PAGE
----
“The philosopher’s ideal in the ancient and medieval world was not to arrive at finality but to find the origin, to constantly try to go back to the earliest, and it was assumed for that reason, the purest expression of philosophical wisdom. And so, the authority of the past, not the novelty of the present, was the chief authority.” — David Bentley Hart
“When I study modern philosophy, it has a few features which I find to be extremely challenging, problematic, seductive.… The metaphor that comes to mind is arsonist and firefighter. So, you have a lot of instances where modern philosophy creates a problem and then we celebrate it for solving it.” — Caner Dagli
How should religious philosophers understand the methods and goals of modern philosophy? In this episode, Caner Dagli interviews David Bentley Hart on the state of philosophy and whether the believer can be hopeful about its future. They take on the fragmentation of science, philosophy, and art and discuss the consequences of the humanities being crowded out from intellectual life in pursuit of nearsighted economic ends. They also pick up from Hart’s essay for Renovatio, “Science and Theology: Where the Consonance Really Lies,” where he proposes an alternative to the modern conception of hermetically sealed disciplines of knowledge that deal with unrelated spheres of inquiry. They exchange ideas about whether these disciplines, while autonomous, could be practices of understanding that are concerned with the same area of investigation.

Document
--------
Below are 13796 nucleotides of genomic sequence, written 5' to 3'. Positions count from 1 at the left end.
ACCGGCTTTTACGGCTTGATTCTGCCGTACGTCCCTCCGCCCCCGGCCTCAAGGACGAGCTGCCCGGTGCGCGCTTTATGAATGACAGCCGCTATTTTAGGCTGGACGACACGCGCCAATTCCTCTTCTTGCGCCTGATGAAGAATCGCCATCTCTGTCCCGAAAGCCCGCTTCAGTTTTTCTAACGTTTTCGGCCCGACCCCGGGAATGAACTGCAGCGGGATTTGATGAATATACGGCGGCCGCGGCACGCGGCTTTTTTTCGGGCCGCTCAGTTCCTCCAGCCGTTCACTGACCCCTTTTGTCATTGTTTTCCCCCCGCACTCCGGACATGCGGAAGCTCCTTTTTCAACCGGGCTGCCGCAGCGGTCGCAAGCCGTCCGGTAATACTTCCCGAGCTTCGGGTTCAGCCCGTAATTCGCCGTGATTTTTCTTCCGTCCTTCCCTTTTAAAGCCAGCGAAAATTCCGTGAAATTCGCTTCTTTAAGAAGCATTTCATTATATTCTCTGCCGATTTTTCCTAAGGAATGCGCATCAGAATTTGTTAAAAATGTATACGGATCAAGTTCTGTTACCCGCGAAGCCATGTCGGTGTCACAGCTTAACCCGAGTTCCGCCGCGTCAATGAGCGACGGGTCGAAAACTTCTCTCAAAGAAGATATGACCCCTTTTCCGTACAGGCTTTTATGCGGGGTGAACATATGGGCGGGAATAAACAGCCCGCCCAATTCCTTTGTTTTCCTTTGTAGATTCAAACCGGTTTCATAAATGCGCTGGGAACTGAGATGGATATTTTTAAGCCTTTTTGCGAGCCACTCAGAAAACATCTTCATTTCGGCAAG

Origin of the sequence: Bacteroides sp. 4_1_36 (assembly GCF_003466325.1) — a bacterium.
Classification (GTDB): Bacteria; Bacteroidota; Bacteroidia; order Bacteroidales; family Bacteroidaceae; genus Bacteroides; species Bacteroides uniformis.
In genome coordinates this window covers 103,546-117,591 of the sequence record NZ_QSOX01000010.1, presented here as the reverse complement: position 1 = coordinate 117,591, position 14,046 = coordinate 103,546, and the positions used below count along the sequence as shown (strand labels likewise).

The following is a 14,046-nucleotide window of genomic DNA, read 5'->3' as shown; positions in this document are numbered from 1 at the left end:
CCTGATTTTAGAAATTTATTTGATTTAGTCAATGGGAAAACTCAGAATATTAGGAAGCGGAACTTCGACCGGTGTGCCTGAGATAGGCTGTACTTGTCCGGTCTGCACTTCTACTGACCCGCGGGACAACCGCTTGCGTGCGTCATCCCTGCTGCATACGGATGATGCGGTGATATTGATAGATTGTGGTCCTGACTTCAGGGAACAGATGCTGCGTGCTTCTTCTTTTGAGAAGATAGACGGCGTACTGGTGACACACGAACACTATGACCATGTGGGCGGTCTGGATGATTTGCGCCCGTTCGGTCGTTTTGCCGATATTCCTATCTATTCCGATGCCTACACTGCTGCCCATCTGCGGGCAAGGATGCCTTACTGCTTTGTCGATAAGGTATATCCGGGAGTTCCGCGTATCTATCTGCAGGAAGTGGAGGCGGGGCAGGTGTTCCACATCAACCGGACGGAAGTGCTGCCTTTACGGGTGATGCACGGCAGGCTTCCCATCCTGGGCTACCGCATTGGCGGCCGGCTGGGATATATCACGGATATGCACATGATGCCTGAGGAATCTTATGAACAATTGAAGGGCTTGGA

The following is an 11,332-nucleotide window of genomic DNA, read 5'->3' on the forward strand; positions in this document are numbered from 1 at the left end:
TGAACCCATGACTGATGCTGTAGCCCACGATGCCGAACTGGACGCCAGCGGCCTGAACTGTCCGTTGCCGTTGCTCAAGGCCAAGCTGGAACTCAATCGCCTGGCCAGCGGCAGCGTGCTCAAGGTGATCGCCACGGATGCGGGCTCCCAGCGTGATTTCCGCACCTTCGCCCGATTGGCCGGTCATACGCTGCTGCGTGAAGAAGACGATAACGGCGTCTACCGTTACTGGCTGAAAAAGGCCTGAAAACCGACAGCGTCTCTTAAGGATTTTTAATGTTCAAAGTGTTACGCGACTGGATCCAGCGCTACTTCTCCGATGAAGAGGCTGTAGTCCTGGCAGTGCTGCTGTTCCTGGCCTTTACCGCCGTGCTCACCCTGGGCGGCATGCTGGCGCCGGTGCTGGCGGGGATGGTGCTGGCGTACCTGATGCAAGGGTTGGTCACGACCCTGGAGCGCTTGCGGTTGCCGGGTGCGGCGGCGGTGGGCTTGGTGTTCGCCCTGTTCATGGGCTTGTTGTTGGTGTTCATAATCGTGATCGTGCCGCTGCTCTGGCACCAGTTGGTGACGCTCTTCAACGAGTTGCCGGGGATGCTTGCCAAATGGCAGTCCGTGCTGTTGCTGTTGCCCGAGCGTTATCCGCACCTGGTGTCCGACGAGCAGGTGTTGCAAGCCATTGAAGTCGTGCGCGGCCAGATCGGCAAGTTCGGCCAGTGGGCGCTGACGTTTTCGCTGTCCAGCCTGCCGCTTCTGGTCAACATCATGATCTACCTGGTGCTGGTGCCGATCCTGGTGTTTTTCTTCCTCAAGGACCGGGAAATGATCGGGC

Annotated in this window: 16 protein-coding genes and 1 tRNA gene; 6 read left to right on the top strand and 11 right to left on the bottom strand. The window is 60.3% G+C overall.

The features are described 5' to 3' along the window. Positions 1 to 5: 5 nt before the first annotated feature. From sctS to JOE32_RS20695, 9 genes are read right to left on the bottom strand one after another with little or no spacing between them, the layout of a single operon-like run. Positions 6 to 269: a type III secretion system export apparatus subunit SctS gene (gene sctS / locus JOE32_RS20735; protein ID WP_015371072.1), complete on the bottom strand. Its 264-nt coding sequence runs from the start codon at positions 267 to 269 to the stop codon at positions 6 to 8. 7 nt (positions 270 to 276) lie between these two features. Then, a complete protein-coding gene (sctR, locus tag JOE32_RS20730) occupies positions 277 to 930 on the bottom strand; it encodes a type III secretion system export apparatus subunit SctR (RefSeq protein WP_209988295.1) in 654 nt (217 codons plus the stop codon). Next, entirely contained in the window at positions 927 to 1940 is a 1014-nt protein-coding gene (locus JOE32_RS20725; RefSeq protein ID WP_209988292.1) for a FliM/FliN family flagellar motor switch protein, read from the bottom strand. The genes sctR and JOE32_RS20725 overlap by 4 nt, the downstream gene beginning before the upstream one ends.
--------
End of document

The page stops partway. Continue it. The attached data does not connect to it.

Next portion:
Caner K. Dagli is an associate professor of religious studies at College of the Holy Cross in Massachusetts, specializing in Qur’anic studies, interfaith dialogue, and philosophy. An editor of The Study Quran, he was among the 138 Muslim signatories of the 2007 letter “A Common Word Between Us and You,” an appeal to Christian world leaders for peace and cooperation between Christians and Muslims.
David Bentley Hart is an Orthodox Christian philosophical theologian and cultural commentator. He is presently Templeton Fellow at the Institute for Advanced Study at the University of Notre Dame, and his research focuses on the philosophy of mind, the metaphysics of the soul, Asian literature, ontology, and classical and continental philosophy. He has written several books, including The Experience of God: Being, Consciousness, Bliss and The Beauty of the Infinite: The Aesthetics of Christian Truth.
“The Illusionist,” David Bentley Hart, The New Atlantis
“Science and Theology: Where the Consonance Really Lies,” David Bentley Hart, Renovatio
“Language Is Not Mechanical (and Neither Are You),” Caner K. Dagli, Renovatio